“Why me?” Joe murmured.

Death shrugged and stepped towards Joe but the human still clutched the old woman’s key reluctantly.

“Can I keep this key,” He dropped the key into his pocket and retrieved the other golden key he’d taken from the Library, “if I give you this one instead?”

Death reached for the key but Joe jerked back once more.

“But you’ve got to let me use it first.”

“I’m starting to think Ekaf picked you because he saw a little of himself in you, Joe.” Death grumbled.

Joe took the retort as approval and turned his back on Death. Thrusting the second golden key out into the stagnant air before him, he twisted his wrist then jerked his hand back and rendered a tunnel through time and space. He strode forward, with Death right behind him, bringing the vision the key had cast over his eyes into reality.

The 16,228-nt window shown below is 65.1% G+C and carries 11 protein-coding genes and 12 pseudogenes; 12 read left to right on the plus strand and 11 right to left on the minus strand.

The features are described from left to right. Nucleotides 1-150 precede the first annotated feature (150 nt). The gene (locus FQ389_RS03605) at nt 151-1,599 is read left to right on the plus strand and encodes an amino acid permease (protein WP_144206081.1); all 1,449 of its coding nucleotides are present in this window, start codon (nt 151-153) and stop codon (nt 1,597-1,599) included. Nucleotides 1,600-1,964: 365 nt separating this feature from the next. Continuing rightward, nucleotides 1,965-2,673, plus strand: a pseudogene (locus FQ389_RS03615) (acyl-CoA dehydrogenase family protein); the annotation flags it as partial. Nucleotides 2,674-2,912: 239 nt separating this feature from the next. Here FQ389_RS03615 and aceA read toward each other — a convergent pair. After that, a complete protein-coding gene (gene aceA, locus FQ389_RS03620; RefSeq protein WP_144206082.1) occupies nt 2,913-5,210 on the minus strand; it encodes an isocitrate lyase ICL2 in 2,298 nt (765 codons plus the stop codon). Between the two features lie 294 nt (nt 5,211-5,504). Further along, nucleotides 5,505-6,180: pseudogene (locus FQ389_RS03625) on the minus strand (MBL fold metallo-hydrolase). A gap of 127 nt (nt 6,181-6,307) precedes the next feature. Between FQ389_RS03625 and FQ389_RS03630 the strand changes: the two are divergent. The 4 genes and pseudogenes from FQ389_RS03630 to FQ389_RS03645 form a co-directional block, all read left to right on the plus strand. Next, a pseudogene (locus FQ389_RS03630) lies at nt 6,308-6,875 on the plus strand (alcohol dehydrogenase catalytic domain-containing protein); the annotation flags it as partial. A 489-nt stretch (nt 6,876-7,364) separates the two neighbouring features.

A gentle drizzle of sun speckled dust hung in the air around them, neither falling nor rising, as this realm, too, ceased to progress past the present. For a moment, Joe couldn’t drag his eyes away from the static figure – who would have been similarily statuesque with time as without – held in a plush emerald chair in the corner of the room. The man’s jaw hung loose, not as if in awe or shock but as if in a deep sleep. A book sat in his lap, abandoned by his hands which rested, with upturned palms, on either side. Tears budded in Joe’s eyes and he wanted nothing more than to embrace the shell of the grandfather he loved but he had come to do something else.